- The Washington Times - Saturday, June 7, 2008

With his Democratic foe now certain, Republican Sen. John McCain is deploying dozens of staffers into battleground states, boasting of improved fundraising and expanding his advertising into some of the most competitive terrain of the general election.

“I’m running for president to keep the country I love safe,” the Arizona senator says in a new commercial unveiled Friday. The ad was the start of what the campaign said would be a sustained effort to spread Mr. McCain’s message in Electoral College targets between now and the fall.

As Sen. Barack Obama sewed up the Democratic nomination this week, Mr. McCain’s team plunged into the general election. The Republican made his opening argument for the next phase of the presidential campaign in a speech Tuesday in which he tried to distance himself from the unpopular President Bush while arguing that Mr. Obama offers change that would imperil the country.

At the same time, the campaign made several moves over the past few days as it gears up to face Mr. Obama and enthusiastic Democrats in a treacherous political environment for Republicans.

Organizationally, Mr. McCain’s 10 regional campaign managers were in place across the country — and building up their staff — as of Sunday, and the Republican National Committee (RNC) named nine field directors a day later. By the end of the month, the McCain-RNC political operation plans to be running in 17 states, with 76 “Victory Centers,” 94 regional and state campaign staffers and 145 RNC staffers.

Overall, campaign advisers say the joint political team will number some 500 people. They are dismissing the grumbling of some Republicans that perhaps the campaign has been too slow to increase its organization and, perhaps, squandered its three-month head start while the Democratic primary continued. Mr. McCain wrapped up the Republican nomination in March.

Financially, Mr. McCain and the RNC also reported significant fundraising.

Mr. McCain has held dozens of fundraisers across the country over the past three months, including three in Florida this week. They were closed to the media, a campaign policy that conflicts with Mr. McCain’s claim to be the most transparent and accessible presidential candidate in history, as well as with his crusade against the influence of money in politics.

At the end of May, Mr. McCain and the RNC raised a combined $45 million and had a total of $85 million cash on hand. Mr. Obama has been a prolific fundraiser and had $46.5 million on hand at the end of April (he has not announced his May fundraising). But the Democratic National Committee has not done as well fundraising, collecting nearly $5 million in May and ending the month with $4 million in the bank.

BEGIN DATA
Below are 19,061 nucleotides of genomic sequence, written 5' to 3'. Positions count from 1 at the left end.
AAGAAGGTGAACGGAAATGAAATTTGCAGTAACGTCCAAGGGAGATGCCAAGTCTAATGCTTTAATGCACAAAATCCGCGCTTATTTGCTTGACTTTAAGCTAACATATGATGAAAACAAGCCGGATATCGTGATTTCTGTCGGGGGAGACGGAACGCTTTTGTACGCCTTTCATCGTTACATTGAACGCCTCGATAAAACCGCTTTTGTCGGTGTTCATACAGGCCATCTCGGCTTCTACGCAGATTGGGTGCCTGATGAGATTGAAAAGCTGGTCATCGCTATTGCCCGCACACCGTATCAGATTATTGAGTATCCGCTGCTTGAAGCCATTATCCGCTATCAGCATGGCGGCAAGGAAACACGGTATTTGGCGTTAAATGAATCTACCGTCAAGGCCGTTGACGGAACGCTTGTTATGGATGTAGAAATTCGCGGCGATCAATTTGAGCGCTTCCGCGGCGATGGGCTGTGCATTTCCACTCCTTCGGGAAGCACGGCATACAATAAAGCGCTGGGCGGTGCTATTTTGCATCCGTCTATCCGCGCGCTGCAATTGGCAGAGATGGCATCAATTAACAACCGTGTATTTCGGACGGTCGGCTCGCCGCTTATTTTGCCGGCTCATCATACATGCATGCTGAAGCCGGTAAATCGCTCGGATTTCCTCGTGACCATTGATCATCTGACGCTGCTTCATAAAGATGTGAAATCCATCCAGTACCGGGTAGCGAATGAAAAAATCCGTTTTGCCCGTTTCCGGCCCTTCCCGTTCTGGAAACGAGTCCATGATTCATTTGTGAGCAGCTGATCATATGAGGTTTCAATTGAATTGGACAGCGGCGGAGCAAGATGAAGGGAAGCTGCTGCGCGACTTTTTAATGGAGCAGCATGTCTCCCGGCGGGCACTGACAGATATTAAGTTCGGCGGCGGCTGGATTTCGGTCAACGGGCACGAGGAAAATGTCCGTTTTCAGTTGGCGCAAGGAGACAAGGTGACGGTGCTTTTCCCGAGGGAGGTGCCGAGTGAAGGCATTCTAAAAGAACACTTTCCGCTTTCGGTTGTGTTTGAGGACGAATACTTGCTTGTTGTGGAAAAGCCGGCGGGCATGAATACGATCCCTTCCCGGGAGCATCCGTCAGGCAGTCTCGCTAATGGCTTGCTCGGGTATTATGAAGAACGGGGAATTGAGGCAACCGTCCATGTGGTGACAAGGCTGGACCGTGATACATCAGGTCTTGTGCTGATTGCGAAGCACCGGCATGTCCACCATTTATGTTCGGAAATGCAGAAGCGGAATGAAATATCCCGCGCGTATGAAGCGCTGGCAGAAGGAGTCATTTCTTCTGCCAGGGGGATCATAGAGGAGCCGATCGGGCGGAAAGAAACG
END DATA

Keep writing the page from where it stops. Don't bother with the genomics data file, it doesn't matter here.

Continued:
“We’re not being outraised by hundreds of millions of dollars this month or last month,” said Rick Davis, Mr. McCain’s campaign manager.

Still, with Mr. Obama as the titular head of the Democratic Party, the national committee is now likely to see its fundraising improve dramatically.

On advertising, Mr. McCain has been on the air intermittently in eight battleground states for two months as he tested potential themes at a $3.7 million cost. But the latest effort is much more expansive, with ads running in 54 markets in 10 states. The campaign called it a significant buy though refused to disclose the cost. Since Monday, the campaign has spent nearly $1 million in four states, and one Republican estimated the new buy cost several million dollars.

“We don’t anticipate coming down now until Election Day,” Mr. Davis said. He said the campaign will stay on the air in the 10 states as long as they remain competitive, and he said he anticipates adding more states and more markets as the campaign moves forward.

Six are states Mr. Bush narrowly won in 2004 — Colorado, Iowa, Missouri, Nevada, New Mexico and Ohio — and that Mr. McCain must defend. Four are states Democrat John Kerry won by slim margins four years ago — Michigan, Minnesota, Pennsylvania and Wisconsin — and that Mr. McCain is looking to win.

Other potential Democratic-held targets for Mr. McCain’s campaign include Connecticut, Delaware, Maine, New Jersey, New Hampshire, Oregon and Washington. While Mr. McCain often talks about competing in California, Mr. Davis said the campaign was “probably not going to commit a lot in resources” to the state.

At the same time, Mr. McCain likely will have to spend money in the coming months defending Republican Party turf in Florida and Virginia, and may even be forced to devote resources to longtime Republican strongholds Mr. Obama is considering making a play for — like Georgia, Louisiana, Mississippi, Montana or North Carolina.

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